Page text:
Noteworthy collection at Wheelwright Museum - Albuquerque Journal

Noteworthy collection at Wheelwright Museum

Niman 4,” 2003 by Arlo Namingha (Hopi-Tewa), jelutong wood. (Courtesy of Addison Doty )

Dan Prall was a private man and inveterate collector who penned notecards worthy of an archivist whenever he bought a piece of Native American art.

He also worked as a volunteer for the Wheelwright Museum of the American Indian in Santa Fe. When he died in 2017, he left 320 major works of Native American art to the museum.

Opening on Sunday, Nov. 10, “Conversations: Artworks in Dialogue” showcases about 35 of those works.

Prall wasn’t the kind of collector who confined himself to buying a piece and taking it home. He compiled extensive, personal notes about the artists he met, as well as their friendships and interactions.

“New Mexico 16,” 1981, acrylic on canvas by Linda Lomahaftewa (Hopi/Choctaw).

From the 1960s until he died, Prall amassed a collection containing some of the most important names in Native American art, including Margarete Bagshaw (Santa Clara Pueblo), David Bradley (Chippewa), T.C. Cannon (Kiowa/Chaddo), Darren Vigil Gray (Jicarilla Apache/Kiowa Apache), Helen Hardin (Santa Clara Pueblo), Allan Houser (Chiricahua Apache), Linda Lomahaftewa (Hopi/Choctaw Nation of Oklahoma), Dan and Arlo Namingha (Hopi-Tewa), Diego Romero (Cochiti Pueblo), Pablita Velarde (Santa Clara Pueblo), Emmi Whitehorse (Navajo) and many others.

“Helen Hardin Kachina,” 1977, acrylic on board by Helen Hardin (Santa Clara Pueblo).

“People didn’t realize the depth of his collection until he passed away in 2017,” chief curator Andrea Hanley said.

Prall’s family found artwork stashed in cabinets and chests and underneath beds, Hanley said. “As I was going through all these wonderful little notes, I felt he was looking down and going, ‘Ah! Yes! Right on’!”

Of a 1978 oil on canvas by Earl Biss, he wrote, “Earl told me he thought I was from the Internal Revenue Service since I wore a dark blue suit.”

Prall met the painter Helen Hardin at a Chicago gallery.

“Although I had seen Helen (& Pablita Velarde) once before at Santa Clara feast day at Puye, this was the first time I had met her. She was much more pleasant than I expected, based on others’ descriptions of her.”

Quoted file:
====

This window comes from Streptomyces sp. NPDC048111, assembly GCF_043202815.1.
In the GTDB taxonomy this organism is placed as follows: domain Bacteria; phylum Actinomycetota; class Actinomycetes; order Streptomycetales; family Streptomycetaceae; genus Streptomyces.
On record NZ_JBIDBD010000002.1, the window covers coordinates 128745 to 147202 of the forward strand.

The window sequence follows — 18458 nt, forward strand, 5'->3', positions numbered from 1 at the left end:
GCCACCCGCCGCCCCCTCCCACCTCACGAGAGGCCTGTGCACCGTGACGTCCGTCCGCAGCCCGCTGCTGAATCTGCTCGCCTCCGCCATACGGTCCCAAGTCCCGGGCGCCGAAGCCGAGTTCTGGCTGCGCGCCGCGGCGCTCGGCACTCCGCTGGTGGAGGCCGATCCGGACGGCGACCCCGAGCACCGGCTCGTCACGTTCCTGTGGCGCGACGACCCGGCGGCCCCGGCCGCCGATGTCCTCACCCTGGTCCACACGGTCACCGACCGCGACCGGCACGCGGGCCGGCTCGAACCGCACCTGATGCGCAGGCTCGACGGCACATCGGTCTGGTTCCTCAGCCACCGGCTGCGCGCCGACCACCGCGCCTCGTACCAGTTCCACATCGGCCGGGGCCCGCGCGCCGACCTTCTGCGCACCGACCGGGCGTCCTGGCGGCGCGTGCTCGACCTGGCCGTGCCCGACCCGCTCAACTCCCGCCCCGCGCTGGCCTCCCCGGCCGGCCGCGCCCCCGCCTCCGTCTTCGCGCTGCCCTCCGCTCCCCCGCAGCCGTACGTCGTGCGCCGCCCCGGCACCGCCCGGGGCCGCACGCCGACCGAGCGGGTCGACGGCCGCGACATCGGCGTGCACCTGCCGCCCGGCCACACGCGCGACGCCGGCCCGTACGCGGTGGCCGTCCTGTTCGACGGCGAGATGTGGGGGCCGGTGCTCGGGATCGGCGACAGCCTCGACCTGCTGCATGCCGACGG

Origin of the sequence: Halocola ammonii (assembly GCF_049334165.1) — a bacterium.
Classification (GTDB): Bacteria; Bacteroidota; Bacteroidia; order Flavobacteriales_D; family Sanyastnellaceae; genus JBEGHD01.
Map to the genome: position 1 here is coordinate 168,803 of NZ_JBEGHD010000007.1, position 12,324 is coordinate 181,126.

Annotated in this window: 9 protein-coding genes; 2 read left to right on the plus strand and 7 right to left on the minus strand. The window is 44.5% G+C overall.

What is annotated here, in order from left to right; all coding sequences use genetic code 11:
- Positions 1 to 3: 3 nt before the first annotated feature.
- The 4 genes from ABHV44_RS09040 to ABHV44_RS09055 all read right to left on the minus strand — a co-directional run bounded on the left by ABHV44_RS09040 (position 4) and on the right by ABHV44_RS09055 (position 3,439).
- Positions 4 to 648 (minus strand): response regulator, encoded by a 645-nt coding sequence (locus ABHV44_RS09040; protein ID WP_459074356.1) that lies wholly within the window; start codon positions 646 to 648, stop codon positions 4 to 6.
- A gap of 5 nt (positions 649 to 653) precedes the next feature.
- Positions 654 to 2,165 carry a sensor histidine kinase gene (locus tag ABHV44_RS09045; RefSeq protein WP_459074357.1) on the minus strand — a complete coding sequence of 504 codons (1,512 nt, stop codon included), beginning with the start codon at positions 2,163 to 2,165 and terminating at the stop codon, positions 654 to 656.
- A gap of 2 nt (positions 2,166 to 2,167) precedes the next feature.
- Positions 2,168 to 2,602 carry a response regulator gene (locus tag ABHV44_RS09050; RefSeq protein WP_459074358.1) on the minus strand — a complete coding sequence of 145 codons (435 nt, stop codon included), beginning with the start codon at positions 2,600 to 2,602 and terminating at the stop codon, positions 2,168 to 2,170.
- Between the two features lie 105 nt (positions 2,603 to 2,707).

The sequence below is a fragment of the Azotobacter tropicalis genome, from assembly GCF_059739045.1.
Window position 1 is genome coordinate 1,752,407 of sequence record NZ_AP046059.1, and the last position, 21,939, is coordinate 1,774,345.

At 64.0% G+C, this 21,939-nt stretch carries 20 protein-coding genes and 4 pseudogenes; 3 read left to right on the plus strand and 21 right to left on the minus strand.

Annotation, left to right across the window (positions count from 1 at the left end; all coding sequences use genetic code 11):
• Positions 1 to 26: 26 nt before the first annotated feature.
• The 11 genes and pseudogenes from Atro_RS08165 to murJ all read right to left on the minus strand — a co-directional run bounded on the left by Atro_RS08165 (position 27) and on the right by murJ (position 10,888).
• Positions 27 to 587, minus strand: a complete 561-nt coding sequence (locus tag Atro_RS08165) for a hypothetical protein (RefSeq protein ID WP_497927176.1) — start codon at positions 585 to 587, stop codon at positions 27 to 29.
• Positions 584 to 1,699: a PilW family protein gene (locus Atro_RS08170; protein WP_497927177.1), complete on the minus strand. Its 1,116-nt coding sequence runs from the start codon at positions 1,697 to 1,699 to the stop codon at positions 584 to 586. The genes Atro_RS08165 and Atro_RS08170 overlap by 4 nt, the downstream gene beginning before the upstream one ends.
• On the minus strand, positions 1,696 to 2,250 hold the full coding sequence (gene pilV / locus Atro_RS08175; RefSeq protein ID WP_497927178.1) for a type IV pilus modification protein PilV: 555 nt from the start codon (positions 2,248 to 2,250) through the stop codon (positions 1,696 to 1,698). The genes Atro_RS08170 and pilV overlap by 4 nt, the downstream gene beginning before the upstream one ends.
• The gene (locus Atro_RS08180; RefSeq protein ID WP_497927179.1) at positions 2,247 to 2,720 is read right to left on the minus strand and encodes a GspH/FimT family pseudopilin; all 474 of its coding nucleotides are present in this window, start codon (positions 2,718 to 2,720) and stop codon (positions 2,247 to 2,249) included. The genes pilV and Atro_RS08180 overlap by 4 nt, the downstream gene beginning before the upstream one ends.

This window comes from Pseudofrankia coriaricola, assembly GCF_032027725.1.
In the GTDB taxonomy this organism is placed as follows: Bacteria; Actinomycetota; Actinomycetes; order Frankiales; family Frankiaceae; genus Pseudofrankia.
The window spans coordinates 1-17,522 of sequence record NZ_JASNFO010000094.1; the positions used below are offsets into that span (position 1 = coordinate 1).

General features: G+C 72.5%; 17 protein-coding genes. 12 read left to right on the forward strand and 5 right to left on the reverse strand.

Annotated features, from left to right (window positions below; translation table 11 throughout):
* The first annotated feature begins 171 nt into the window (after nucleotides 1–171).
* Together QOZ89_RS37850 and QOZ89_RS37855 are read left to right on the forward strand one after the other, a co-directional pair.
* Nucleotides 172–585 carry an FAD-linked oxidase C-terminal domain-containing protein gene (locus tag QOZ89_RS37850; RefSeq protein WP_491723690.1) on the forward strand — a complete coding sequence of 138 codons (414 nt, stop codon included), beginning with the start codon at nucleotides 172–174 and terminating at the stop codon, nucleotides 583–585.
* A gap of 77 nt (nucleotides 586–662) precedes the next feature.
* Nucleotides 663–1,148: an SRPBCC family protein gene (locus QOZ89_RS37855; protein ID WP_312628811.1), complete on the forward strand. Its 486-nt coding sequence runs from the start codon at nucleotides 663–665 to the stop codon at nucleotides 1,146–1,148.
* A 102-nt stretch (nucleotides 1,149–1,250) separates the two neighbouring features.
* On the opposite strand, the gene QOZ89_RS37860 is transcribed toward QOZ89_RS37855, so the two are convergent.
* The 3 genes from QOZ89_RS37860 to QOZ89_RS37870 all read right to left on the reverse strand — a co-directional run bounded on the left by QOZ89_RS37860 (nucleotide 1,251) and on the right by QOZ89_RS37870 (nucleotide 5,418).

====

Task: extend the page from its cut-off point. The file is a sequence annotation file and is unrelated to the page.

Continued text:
Allan Houser’s 1971 bronze “Morning Song” came from The Gallery Wall in Phoenix.

“Morning Song,” 1971, bronze edition 3 of 10, by Allan Houser (Chiricahua Apache).

“After seeing the Native American art issue of Arizona Highways (August 1976), this was one of the first works of Native American art I bought,” Prall wrote. “It was in the article. I wrote the Gallery Wall and they sent me photographs of other work by Allan and Dan (Namingha), but I liked this one best, so I bought it. A year or two later, (gallery owner) Glenn (Green) tried to buy it back from me and I told him it wasn’t for sale. I wrote to Allan and he said in the return letter that he was inspired by a sleeping Navajo couple that were exhausted at Gallup Ceremonial.”

Prall indulged himself in some embellishment after buying Dan Namingha’s African mahogany sculpture “Cliff Dwelling #2 (2007) for its simulated Indian ruins with doors and windows.

“Parrot Girl Storage Jar,” 2018, hand-coiled, painted with natural earthen pigments, by Juan de la Cruz and Lois Gutierrez (Santa Clara Pueblo).

“I liked the windows scooped out,” he wrote. “At home I inserted small pieces of pinecones in the windows, so they appear to show the wood behind. Like the overall effect better.”

“He gets so cute,” Hanley said. “He talks about Margarete

Bagshaw and a family exhibit at the Indian Pueblo Cultural Center.”

“Surprisingly, she was much better than I expected,” Prall wrote. “I decided immediately on Pablita (Velarde’s) “Abstract Eagle,” but it took me longer to select one of Margarete’s (Velarde’s granddaughter.) This one seemed to be the best construction and balance, and the quality of it was reflected in the price.”

He finally chose Bagshaw’s “Oye-Yi-Povi (Ones from the Desert),” 1993.

“He had interesting interactions with many important artists,” Hanley said. “A lot of them are the rock stars of the Native American Fine Art movement.”

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